I also have commented that while you can get away with using the work bench surface and the bottom of the tool as the reference surface for a plate joiner/biscuit cutter, you should not with the Domino.
A slightly warped board or a slight amount of debris under the work piece can throw alignment off considerably. AND this can happen when using the fence as the debris or a warp can do the same. BUT the domino fence is typically narrower than the work and has less effect if the work is warped in a particular direction, crowned up in the middle. And you are less likely to miss removing debris on top of the work, the fence reference surface, than if it was under your work and slightly lifting your work.
Again great work!
Add pictures here
<% if( /^image/.test(type) ){ %>
<% } %>
<%-name%>
Add image file
Upload
"Leon" wrote in message
<snip Domino discussion>
Thanks, Leon. Great tips. That piece of marine plywood in a couple of those pictures was what I used as a reference surface, and I was careful to sweep it off between cuts and inspect the tool for any chips that might have lodged in it.
Those relatively narrow pieces stayed dead flat during the build so I didn't have any trouble with registration. But I can see how you might run into issues with furniture-sized wood.
That bench is pretty nubbly - it takes a real beating, and we don't reference anything off of it. There are a couple low roll-around assembly tables with pretty good surfaces that we use for larger glue-ups (I share the shop with a shipwright who now does mostly cabinet work).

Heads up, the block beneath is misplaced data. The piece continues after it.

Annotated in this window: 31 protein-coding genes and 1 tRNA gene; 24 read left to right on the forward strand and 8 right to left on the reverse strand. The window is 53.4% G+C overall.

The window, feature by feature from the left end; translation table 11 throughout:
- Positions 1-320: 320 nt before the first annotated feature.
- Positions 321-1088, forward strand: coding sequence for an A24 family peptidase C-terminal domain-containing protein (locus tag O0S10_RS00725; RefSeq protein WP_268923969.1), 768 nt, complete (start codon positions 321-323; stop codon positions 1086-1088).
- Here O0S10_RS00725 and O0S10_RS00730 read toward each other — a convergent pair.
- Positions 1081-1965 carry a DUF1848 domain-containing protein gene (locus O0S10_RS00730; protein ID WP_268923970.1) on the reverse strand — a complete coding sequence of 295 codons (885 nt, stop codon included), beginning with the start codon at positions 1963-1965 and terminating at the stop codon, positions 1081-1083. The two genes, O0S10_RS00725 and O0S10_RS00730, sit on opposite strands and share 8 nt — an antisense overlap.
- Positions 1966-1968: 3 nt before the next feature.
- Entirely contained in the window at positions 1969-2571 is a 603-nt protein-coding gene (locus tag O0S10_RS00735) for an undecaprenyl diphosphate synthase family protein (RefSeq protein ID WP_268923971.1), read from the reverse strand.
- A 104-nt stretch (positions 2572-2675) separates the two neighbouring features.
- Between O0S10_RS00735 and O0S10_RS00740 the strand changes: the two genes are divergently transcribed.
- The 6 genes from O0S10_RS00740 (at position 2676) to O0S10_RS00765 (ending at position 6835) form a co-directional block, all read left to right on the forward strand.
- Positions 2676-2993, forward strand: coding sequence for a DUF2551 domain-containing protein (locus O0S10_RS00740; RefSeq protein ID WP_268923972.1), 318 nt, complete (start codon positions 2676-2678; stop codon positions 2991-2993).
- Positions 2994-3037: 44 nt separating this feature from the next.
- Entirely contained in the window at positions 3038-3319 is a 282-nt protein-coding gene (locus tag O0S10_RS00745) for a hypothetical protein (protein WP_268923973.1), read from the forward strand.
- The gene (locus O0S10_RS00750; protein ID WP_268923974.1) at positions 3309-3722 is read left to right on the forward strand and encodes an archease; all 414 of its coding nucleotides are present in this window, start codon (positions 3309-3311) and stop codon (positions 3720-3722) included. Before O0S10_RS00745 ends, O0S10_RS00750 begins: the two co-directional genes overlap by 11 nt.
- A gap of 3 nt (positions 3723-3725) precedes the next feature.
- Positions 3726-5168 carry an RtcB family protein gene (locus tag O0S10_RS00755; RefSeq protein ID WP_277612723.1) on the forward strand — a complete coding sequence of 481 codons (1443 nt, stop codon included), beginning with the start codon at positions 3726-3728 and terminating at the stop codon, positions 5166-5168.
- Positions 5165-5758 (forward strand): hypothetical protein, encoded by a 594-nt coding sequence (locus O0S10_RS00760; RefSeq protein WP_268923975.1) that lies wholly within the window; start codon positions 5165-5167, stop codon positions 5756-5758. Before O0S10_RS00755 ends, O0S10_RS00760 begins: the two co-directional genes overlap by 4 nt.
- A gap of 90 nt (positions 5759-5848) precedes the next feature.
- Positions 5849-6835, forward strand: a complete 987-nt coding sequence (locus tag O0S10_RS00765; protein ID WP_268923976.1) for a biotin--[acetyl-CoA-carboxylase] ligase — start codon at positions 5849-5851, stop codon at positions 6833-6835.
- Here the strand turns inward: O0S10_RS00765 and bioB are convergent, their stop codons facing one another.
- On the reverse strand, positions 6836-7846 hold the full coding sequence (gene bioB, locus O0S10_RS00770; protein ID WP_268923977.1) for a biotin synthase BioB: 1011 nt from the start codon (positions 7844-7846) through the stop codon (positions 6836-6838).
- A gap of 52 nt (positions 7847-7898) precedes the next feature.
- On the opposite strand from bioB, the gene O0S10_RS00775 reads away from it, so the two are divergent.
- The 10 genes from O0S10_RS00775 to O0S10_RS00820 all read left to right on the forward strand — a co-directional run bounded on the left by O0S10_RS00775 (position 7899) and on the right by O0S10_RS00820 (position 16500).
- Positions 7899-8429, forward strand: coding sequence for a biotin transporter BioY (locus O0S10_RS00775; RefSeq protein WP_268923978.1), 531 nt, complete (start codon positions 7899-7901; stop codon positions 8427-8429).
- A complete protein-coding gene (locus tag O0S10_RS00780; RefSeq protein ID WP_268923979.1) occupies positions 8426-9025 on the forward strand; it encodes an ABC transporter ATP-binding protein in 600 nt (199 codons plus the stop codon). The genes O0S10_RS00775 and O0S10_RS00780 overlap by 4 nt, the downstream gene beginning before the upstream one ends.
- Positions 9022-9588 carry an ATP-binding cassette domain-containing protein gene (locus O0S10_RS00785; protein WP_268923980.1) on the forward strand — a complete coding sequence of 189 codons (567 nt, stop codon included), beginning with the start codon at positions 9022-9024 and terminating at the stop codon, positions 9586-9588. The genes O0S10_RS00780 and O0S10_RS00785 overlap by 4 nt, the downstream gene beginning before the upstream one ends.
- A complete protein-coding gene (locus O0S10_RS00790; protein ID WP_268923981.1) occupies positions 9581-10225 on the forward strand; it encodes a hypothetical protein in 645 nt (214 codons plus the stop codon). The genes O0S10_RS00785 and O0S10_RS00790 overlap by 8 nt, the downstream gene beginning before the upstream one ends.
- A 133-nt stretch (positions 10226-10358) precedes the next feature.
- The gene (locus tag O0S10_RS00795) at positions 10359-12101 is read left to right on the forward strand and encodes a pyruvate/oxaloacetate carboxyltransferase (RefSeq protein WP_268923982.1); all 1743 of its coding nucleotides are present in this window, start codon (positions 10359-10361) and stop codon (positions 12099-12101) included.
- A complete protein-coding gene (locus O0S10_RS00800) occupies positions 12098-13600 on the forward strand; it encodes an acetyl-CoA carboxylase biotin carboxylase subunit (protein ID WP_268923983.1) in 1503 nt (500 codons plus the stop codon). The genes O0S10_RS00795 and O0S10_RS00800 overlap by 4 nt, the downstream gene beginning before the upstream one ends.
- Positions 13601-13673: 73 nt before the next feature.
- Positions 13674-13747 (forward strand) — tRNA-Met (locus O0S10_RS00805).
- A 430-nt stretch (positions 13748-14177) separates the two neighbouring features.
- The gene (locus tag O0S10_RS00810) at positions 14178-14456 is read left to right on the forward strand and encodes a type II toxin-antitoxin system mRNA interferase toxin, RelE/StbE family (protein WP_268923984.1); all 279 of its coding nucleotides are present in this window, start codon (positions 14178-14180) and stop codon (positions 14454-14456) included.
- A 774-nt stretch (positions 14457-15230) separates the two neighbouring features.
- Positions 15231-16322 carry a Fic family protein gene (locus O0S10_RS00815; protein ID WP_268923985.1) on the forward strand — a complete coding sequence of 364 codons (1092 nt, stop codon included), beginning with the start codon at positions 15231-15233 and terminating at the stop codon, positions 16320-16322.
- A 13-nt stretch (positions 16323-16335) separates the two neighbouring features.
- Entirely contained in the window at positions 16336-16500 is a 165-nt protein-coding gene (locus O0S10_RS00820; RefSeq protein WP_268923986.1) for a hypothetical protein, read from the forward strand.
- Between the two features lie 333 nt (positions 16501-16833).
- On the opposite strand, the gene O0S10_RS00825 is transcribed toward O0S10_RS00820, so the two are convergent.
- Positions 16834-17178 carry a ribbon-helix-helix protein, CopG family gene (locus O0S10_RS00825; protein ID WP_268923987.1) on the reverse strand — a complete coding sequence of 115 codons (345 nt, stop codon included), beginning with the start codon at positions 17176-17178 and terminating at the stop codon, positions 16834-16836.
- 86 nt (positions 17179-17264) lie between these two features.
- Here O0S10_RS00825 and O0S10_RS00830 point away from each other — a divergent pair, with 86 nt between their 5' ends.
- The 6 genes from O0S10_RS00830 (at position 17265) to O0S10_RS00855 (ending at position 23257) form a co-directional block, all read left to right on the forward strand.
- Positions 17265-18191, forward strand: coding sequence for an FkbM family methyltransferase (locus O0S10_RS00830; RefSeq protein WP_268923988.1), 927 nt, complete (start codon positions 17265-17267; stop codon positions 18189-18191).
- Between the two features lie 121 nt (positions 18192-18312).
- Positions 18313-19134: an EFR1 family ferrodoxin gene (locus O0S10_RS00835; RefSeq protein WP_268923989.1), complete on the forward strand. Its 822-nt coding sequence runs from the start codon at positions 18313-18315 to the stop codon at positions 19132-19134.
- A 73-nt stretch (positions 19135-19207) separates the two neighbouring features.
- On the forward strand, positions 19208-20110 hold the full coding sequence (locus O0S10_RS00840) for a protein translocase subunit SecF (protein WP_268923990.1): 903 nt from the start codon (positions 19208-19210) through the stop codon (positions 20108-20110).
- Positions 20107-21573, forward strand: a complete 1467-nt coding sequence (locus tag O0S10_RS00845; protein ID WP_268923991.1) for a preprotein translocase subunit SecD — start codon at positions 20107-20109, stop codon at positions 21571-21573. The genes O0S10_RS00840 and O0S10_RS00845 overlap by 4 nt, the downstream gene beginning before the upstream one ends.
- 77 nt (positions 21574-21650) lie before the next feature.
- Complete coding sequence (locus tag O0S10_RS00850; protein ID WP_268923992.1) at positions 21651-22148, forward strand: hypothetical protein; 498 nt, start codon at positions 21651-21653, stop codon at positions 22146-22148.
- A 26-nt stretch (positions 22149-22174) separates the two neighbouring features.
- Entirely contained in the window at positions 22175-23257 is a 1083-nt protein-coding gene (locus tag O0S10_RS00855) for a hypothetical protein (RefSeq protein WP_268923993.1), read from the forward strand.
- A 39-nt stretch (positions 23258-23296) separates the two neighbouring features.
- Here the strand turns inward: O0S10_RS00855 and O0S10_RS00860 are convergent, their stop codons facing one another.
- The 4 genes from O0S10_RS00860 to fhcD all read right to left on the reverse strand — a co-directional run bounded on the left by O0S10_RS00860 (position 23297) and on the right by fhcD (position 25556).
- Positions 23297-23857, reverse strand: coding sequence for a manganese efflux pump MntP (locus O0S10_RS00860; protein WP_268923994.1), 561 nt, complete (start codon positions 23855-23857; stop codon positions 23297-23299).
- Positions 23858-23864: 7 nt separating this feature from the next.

Tom
Add pictures here
<% if( /^image/.test(type) ){ %>
<% } %>
<%-name%>
Add image file
Upload
On 9/19/2015 4:32 PM, tdacon wrote:

Obviously a man who does not shy away from challenges.
Well done!
--
eWoodShop: www.eWoodShop.com
Wood Shop: www.e-WoodShop.net
  Click to see the full signature.
Add pictures here
<% if( /^image/.test(type) ){ %>
<% } %>
<%-name%>
Add image file
Upload
"Swingman" wrote in message

Gracias, amigo.
Tom
Add pictures here
<% if( /^image/.test(type) ){ %>
<% } %>
<%-name%>
Add image file
Upload
On 9/19/2015 4:32 PM, tdacon wrote:

Again great work!
But to be clear, I understood that you just finished the instrument panel for your classic wooden cruising sailboat.
Did you build the boat too?
Add pictures here
<% if( /^image/.test(type) ){ %>
<% } %>
<%-name%>
Add image file
Upload

Related Threads

    HomeOwnersHub.com is a website for homeowners and building and maintenance pros. It is not affiliated with any of the manufacturers or service providers discussed here. All logos and trade names are the property of their respective owners.